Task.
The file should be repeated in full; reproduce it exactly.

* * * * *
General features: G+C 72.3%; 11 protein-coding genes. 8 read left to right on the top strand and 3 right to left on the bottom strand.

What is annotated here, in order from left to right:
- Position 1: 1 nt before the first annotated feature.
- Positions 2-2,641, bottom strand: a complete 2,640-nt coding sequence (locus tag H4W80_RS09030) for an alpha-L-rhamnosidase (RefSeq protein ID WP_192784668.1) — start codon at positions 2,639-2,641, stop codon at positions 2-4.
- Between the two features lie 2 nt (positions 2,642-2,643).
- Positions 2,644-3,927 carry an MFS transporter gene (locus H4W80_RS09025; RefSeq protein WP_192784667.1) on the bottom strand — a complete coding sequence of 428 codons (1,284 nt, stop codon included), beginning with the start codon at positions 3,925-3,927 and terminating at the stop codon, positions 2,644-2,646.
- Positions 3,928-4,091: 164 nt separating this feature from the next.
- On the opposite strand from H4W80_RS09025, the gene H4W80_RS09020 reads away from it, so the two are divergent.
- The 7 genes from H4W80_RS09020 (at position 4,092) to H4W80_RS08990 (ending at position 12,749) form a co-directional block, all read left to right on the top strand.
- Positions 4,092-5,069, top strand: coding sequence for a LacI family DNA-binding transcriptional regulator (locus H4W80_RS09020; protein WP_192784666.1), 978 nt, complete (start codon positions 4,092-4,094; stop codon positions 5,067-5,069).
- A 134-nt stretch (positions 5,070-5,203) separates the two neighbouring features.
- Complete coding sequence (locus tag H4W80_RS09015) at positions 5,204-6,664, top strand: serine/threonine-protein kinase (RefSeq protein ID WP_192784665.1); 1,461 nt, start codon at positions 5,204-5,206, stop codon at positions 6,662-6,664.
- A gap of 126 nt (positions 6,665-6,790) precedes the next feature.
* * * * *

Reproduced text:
General features: G+C 72.3%; 11 protein-coding genes. 8 read left to right on the top strand and 3 right to left on the bottom strand.

What is annotated here, in order from left to right:
- Position 1: 1 nt before the first annotated feature.
- Positions 2-2,641, bottom strand: a complete 2,640-nt coding sequence (locus tag H4W80_RS09030) for an alpha-L-rhamnosidase (RefSeq protein ID WP_192784668.1) — start codon at positions 2,639-2,641, stop codon at positions 2-4.
- Between the two features lie 2 nt (positions 2,642-2,643).
- Positions 2,644-3,927 carry an MFS transporter gene (locus H4W80_RS09025; RefSeq protein WP_192784667.1) on the bottom strand — a complete coding sequence of 428 codons (1,284 nt, stop codon included), beginning with the start codon at positions 3,925-3,927 and terminating at the stop codon, positions 2,644-2,646.
- Positions 3,928-4,091: 164 nt separating this feature from the next.
- On the opposite strand from H4W80_RS09025, the gene H4W80_RS09020 reads away from it, so the two are divergent.
- The 7 genes from H4W80_RS09020 (at position 4,092) to H4W80_RS08990 (ending at position 12,749) form a co-directional block, all read left to right on the top strand.
- Positions 4,092-5,069, top strand: coding sequence for a LacI family DNA-binding transcriptional regulator (locus H4W80_RS09020; protein WP_192784666.1), 978 nt, complete (start codon positions 4,092-4,094; stop codon positions 5,067-5,069).
- A 134-nt stretch (positions 5,070-5,203) separates the two neighbouring features.
- Complete coding sequence (locus tag H4W80_RS09015) at positions 5,204-6,664, top strand: serine/threonine-protein kinase (RefSeq protein ID WP_192784665.1); 1,461 nt, start codon at positions 5,204-5,206, stop codon at positions 6,662-6,664.
- A gap of 126 nt (positions 6,665-6,790) precedes the next feature.